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  1. #1
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    May 2015
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    M1 Garand trigger pin length

    So, I've got a couple Italian M1 Garand receivers to build up. I just received the Garand Guy parts kit from Aztech. Mostly seems to be pretty good, as far I can tell. But a couple issues have cropped up.

    1: The trigger assembly seemed to be completely jammed. I finally managed to get it apart. I think the problem is the trigger pin. It seems too short. When fully installed, the small end barely catches on the edge of the hole on the other side. It drops out of the hole very easily, and all the parts, under considerable spring tension, go sideways. What is the proper length for the trigger pin?

    2: The operating rod doesn't seem to fit into the groove machined for it on the receiver. There's a little notch in the receiver's groove where it looks like a tab on the operating rod should drop in. But when I do, the operating rod will not move far at all without jamming.

  2. #2
    Senior Member FALover's Avatar
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    HEY! Welcome to the world of Garand glitches. First things first, was the trigger already buggered when you started to take it apart? The biggest problem here is trying to disassemble the group while the hammer is cocked. All sorts of bad thing happen there. (trigger should be pulled, hammer up.) As everything is held together with the tension of the hammer spring, the pin should not move unless it is quite worn. The pin should be .653 " long and just a push fit (although a hammer is needed to get it the final bit in)(after all the other parts are in place.001.jpg

    It just goes to the bottom of the chamfer on the left side.

    004.jpg

    Replace the pin is my suggestion.

    Of the 60+ Italian receivers I have worked with, only once did I have problems with a oprod not fitting. It was a low serial numbered unit that would not take a correct spec oprod. The oprod fit in all my other receivers so it was not the culprit.(other oprods would bind as well) Does this problem happen with both receivers? (or just one). The issue was the track in the receiver and that is not to be messed with. I took a fine file and gently worked at removing a slight bit of the oprod tab to get it to slide the whole length. (use a heavy grease when you lube it). The white paint shows the side that needed to be fitted. Go easy and check often.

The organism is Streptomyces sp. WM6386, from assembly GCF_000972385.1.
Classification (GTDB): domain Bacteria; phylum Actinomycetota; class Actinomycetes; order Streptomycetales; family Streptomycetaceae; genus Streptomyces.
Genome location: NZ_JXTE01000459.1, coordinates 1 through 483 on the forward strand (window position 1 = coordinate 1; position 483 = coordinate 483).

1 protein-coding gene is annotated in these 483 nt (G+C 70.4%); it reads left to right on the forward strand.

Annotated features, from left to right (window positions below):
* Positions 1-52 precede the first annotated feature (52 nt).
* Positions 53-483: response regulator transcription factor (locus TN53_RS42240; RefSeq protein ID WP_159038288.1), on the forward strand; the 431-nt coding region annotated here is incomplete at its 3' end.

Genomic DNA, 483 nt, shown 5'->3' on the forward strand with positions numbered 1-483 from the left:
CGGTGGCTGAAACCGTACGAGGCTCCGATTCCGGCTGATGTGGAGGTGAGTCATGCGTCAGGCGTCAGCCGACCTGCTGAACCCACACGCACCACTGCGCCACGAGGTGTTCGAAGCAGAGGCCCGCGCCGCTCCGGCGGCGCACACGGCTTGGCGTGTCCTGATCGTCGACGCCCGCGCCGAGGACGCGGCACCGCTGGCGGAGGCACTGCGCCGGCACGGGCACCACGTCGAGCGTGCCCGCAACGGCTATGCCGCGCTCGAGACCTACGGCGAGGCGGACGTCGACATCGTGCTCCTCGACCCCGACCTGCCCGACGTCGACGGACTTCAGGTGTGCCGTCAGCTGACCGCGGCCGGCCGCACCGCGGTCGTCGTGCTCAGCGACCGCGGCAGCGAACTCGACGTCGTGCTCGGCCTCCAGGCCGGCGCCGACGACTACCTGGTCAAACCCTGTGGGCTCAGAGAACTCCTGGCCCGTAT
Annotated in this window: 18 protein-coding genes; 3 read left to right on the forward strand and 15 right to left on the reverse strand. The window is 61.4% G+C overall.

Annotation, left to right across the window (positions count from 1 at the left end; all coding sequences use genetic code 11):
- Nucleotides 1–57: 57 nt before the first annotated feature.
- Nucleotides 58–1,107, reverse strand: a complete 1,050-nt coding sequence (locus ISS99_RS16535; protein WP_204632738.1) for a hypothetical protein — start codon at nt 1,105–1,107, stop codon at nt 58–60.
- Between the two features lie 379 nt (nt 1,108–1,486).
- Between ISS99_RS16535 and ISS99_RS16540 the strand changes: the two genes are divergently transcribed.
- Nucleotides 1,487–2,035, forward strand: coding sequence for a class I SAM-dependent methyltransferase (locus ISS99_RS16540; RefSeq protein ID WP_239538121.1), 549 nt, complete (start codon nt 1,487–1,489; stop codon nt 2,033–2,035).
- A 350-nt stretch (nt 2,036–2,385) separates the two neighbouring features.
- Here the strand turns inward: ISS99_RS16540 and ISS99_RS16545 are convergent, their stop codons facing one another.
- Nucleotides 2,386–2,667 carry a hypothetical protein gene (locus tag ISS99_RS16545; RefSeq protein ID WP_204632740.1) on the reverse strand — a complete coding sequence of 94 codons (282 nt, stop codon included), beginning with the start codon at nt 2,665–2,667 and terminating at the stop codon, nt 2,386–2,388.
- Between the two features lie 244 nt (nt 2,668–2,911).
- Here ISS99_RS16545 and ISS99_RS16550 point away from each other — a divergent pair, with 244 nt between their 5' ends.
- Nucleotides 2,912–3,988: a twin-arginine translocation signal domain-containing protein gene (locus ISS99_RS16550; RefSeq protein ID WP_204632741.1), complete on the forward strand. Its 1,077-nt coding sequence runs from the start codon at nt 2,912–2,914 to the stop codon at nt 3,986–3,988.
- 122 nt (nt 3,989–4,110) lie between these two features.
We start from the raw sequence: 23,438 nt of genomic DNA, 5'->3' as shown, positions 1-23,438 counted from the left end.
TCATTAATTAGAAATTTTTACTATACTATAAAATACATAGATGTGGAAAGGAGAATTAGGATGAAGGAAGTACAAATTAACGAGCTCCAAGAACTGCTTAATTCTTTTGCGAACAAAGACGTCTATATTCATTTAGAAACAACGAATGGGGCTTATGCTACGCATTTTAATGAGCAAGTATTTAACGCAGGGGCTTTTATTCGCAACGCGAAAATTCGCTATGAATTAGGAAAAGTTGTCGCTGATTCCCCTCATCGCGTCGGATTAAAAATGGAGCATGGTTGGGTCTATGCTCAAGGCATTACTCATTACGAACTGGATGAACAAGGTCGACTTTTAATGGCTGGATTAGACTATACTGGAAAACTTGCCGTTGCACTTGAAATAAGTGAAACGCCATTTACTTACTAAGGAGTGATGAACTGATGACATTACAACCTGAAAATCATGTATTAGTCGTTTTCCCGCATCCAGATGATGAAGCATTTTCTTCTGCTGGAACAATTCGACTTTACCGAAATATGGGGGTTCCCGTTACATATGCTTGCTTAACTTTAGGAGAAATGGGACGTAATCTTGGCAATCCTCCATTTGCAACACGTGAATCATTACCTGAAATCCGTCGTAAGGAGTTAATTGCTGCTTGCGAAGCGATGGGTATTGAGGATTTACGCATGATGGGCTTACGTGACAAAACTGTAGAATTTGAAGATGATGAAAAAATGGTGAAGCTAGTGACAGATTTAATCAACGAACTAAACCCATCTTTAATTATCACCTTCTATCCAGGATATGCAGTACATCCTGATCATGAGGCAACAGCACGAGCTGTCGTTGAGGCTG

oprod 001.jpg

    p.s. check your notifications for a p.m.
    Last edited by FALover; 09-11-2018 at 10:41 PM.
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  3. #3
    Member
    Join Date
    May 2015
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    44
    Thanks for the awesomely detailed response.

    Eventually I discovered that the pin is actually the correct length. It just wasn't going in all the way. When I received it, the larger end of the pin was sitting proud of the housing, and jammed there (because the trigger was cocked when I got it, so everything was jammed). After I got it finally got it apart, the pin still didn't go all the way in. Even with no spring installed. It stopped with the head sticking out of the housing wall, so I thought it was supposed to be like that, and the pin was just too short.

    Only later did I realize that it's supposed to end up flush when it's inserted properly. Somehow the smaller hole on the other side of the housing seems to have been burred or peened or something so the pin doesn't fit. I sanded down the tip of the pin a bit, and gently filed the hole with a needle file. When the pin was able to go in without too much effort I reassembled the trigger group (what a nightmare that is... low marks, Mr. Garand). Seems to work now.

    I'm not entirely confident about the disconnector and sear geometry, though. When the disconnector lets the hammer go, it only barely catches on the sear. And the sear seems to have negative engagement. As the trigger is slowly pulled, the hammer creeps forward. I don't feel super confident about the safety of this trigger assembly.

    ------

    As for the op rod/receiver fit, I tried it on my other receiver (a Beretta), and it doesn't fit there either. Examining the op rod closely, I suspect the tab on this one has been welded up. Apparently it's common for the tabs to wear down, and then the op rod starts jumping out of its track. There are companies that will add a bit more weld metal onto the tab to bring it back into spec. One surface on my tab seems to not be filed flat, has excess filler metal still there. When I have time, I'll get out some calipers and compare it to the specifications.

    I knew building a Garand was going to be a lot more challenging than building an AR. So far, I have not been disappointed in that respect.

  4. #4
    Senior Member VooDoo's Avatar
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